Saturday, February 04, 2006

Goldsworthy, Adrian, The Fall of Carthage: The Punic Wars 265-146 BC. Cassell, 2000. 412 pages including notes and index, paperback, purchased from Amazon.

When I've not felt the energy to do much of anything else, I've been reading this interesting summary of this subject. The author takes a particularly realistic view, I'd call it, trying to see things as the participants would without imputing modern values to them. Moreover, his ideas of how battles were fought seem to me far more likely than the wild charges and melees we see in the movies.

My history prof used to say "there were just too damn many Romans", and (including non-Roman Italians) that seems to be the way it was. This, combined with the uniquely Roman determination to fight until the enemy was not merely defeated but subordinated (permanently, it was hoped) meant they, not the Carthaginians, would prevail in the long run. Where Hellenistic states expected negotiated peace with a possible renewal to the struggle later, the Romans fought on. Disasters that would have prompted any other state (including Carthage) to sue for peace only made the Romans fight harder. They thought they had finished it at the end of the First war, but Hannibal's family found a way to continue in the Second. The Third war was terrifically one-sided, a consequence of Roman arrogance and fear of the economic revival of Carthage that resulted in the utter destruction of the Carthaginian state.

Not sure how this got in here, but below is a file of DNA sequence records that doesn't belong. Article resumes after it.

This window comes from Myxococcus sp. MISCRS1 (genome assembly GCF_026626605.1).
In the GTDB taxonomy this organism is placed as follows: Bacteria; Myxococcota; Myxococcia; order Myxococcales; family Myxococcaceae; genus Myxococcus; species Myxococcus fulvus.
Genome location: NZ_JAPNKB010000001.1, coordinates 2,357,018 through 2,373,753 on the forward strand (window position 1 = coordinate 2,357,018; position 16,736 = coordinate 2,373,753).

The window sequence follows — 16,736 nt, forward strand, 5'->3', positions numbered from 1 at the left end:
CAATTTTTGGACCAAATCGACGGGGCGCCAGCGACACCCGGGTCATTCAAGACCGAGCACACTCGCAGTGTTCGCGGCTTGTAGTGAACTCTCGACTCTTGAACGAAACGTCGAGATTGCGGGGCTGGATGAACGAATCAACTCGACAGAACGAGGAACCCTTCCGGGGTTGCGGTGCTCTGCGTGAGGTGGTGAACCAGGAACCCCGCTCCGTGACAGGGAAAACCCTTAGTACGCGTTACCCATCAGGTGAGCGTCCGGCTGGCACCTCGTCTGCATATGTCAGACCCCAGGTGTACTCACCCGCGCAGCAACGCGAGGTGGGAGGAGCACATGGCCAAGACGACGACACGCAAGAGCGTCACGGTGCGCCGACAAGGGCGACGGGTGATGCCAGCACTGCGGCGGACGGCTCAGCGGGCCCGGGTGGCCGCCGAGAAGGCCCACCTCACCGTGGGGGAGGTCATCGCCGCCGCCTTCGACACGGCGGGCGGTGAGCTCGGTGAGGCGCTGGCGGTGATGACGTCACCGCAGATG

Once again we see how much of the history of the ancient world was lost in the Dark Ages. For the greatest prolonged struggle of the ancient world--much larger in scope than Greece vs Persia--we have large holes in our knowledge and often sometimes depend on only one (unreliable) author.

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